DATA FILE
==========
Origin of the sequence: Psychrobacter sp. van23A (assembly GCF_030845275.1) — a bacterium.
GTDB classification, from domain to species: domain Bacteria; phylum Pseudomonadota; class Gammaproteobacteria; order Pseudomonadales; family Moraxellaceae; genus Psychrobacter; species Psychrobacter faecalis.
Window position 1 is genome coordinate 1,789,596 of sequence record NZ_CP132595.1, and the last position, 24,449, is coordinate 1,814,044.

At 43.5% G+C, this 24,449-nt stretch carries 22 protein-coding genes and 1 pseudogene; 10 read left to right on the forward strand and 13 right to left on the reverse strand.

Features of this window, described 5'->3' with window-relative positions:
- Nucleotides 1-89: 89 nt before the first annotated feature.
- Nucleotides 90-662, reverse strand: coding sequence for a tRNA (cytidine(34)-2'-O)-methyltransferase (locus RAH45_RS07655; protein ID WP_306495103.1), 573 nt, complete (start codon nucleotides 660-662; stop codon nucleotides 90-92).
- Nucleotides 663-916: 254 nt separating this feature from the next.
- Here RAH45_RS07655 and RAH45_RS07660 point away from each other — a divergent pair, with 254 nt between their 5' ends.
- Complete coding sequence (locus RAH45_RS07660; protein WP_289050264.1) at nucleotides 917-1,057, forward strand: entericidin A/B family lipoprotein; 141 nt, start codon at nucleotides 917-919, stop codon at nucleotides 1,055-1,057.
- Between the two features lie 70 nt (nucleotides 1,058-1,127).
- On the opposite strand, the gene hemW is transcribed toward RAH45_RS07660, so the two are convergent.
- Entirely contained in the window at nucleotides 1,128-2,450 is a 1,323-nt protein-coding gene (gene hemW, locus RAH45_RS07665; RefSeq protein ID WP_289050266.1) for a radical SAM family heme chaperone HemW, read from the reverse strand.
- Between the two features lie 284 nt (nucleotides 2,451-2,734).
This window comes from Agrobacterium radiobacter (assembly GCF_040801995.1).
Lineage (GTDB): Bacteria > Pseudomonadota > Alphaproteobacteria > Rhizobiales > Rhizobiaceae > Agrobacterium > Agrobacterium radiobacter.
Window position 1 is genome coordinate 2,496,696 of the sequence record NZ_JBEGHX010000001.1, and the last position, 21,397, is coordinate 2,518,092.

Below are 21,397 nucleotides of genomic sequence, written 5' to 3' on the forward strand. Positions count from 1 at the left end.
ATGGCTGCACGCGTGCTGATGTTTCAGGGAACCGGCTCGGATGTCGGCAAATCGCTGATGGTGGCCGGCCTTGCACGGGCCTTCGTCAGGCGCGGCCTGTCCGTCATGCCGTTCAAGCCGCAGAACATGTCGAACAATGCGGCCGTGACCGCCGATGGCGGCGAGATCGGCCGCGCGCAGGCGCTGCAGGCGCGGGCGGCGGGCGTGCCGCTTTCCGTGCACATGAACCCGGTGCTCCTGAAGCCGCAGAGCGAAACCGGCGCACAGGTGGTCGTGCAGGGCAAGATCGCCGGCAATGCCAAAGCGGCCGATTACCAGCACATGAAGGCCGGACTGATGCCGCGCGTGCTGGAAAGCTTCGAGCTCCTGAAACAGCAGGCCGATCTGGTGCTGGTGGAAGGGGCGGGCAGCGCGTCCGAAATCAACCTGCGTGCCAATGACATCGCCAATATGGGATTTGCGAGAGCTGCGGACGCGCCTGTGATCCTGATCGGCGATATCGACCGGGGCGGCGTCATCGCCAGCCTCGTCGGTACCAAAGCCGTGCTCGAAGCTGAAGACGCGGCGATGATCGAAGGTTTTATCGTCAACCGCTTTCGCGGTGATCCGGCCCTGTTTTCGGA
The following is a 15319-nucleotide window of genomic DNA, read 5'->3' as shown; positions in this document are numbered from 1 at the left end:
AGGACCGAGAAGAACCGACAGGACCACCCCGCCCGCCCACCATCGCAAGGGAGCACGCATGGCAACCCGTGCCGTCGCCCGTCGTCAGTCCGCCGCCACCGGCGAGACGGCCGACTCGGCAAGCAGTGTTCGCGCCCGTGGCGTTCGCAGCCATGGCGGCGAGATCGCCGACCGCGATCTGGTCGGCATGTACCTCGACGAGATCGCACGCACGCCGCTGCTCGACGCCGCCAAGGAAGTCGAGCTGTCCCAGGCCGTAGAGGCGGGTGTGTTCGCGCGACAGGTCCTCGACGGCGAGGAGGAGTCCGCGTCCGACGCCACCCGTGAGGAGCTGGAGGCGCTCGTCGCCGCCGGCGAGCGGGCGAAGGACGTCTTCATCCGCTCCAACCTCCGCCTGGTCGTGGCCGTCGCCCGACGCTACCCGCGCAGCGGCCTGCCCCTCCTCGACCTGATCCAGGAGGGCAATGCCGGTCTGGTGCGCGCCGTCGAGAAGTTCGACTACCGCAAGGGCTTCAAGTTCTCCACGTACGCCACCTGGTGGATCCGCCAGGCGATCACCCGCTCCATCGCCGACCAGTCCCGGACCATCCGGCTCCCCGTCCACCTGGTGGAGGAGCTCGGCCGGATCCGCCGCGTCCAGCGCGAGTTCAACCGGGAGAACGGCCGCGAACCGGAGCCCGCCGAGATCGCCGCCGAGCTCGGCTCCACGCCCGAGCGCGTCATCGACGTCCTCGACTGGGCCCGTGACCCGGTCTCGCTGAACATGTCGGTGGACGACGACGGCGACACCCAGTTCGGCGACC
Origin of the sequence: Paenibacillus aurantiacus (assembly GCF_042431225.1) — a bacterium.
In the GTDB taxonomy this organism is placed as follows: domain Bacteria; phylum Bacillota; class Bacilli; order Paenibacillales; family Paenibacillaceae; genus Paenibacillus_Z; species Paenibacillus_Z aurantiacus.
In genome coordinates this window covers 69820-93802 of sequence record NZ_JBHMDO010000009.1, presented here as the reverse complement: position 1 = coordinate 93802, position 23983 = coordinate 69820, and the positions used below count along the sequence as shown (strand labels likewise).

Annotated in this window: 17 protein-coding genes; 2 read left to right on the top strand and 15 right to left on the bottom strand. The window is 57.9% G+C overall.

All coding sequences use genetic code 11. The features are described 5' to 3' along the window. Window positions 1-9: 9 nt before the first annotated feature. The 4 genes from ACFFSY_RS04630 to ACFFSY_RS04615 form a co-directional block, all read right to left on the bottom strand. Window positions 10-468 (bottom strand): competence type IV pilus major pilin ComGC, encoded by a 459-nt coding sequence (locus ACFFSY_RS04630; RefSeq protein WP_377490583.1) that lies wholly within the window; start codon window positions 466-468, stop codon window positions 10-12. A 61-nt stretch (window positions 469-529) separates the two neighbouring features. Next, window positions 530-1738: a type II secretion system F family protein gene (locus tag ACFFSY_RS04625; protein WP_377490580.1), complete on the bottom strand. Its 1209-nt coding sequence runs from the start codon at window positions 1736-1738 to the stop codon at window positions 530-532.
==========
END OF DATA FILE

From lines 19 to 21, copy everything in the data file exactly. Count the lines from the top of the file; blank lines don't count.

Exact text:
ATGGCTGCACGCGTGCTGATGTTTCAGGGAACCGGCTCGGATGTCGGCAAATCGCTGATGGTGGCCGGCCTTGCACGGGCCTTCGTCAGGCGCGGCCTGTCCGTCATGCCGTTCAAGCCGCAGAACATGTCGAACAATGCGGCCGTGACCGCCGATGGCGGCGAGATCGGCCGCGCGCAGGCGCTGCAGGCGCGGGCGGCGGGCGTGCCGCTTTCCGTGCACATGAACCCGGTGCTCCTGAAGCCGCAGAGCGAAACCGGCGCACAGGTGGTCGTGCAGGGCAAGATCGCCGGCAATGCCAAAGCGGCCGATTACCAGCACATGAAGGCCGGACTGATGCCGCGCGTGCTGGAAAGCTTCGAGCTCCTGAAACAGCAGGCCGATCTGGTGCTGGTGGAAGGGGCGGGCAGCGCGTCCGAAATCAACCTGCGTGCCAATGACATCGCCAATATGGGATTTGCGAGAGCTGCGGACGCGCCTGTGATCCTGATCGGCGATATCGACCGGGGCGGCGTCATCGCCAGCCTCGTCGGTACCAAAGCCGTGCTCGAAGCTGAAGACGCGGCGATGATCGAAGGTTTTATCGTCAACCGCTTTCGCGGTGATCCGGCCCTGTTTTCGGA
The following is a 15319-nucleotide window of genomic DNA, read 5'->3' as shown; positions in this document are numbered from 1 at the left end:
AGGACCGAGAAGAACCGACAGGACCACCCCGCCCGCCCACCATCGCAAGGGAGCACGCATGGCAACCCGTGCCGTCGCCCGTCGTCAGTCCGCCGCCACCGGCGAGACGGCCGACTCGGCAAGCAGTGTTCGCGCCCGTGGCGTTCGCAGCCATGGCGGCGAGATCGCCGACCGCGATCTGGTCGGCATGTACCTCGACGAGATCGCACGCACGCCGCTGCTCGACGCCGCCAAGGAAGTCGAGCTGTCCCAGGCCGTAGAGGCGGGTGTGTTCGCGCGACAGGTCCTCGACGGCGAGGAGGAGTCCGCGTCCGACGCCACCCGTGAGGAGCTGGAGGCGCTCGTCGCCGCCGGCGAGCGGGCGAAGGACGTCTTCATCCGCTCCAACCTCCGCCTGGTCGTGGCCGTCGCCCGACGCTACCCGCGCAGCGGCCTGCCCCTCCTCGACCTGATCCAGGAGGGCAATGCCGGTCTGGTGCGCGCCGTCGAGAAGTTCGACTACCGCAAGGGCTTCAAGTTCTCCACGTACGCCACCTGGTGGATCCGCCAGGCGATCACCCGCTCCATCGCCGACCAGTCCCGGACCATCCGGCTCCCCGTCCACCTGGTGGAGGAGCTCGGCCGGATCCGCCGCGTCCAGCGCGAGTTCAACCGGGAGAACGGCCGCGAACCGGAGCCCGCCGAGATCGCCGCCGAGCTCGGCTCCACGCCCGAGCGCGTCATCGACGTCCTCGACTGGGCCCGTGACCCGGTCTCGCTGAACATGTCGGTGGACGACGACGGCGACACCCAGTTCGGCGACC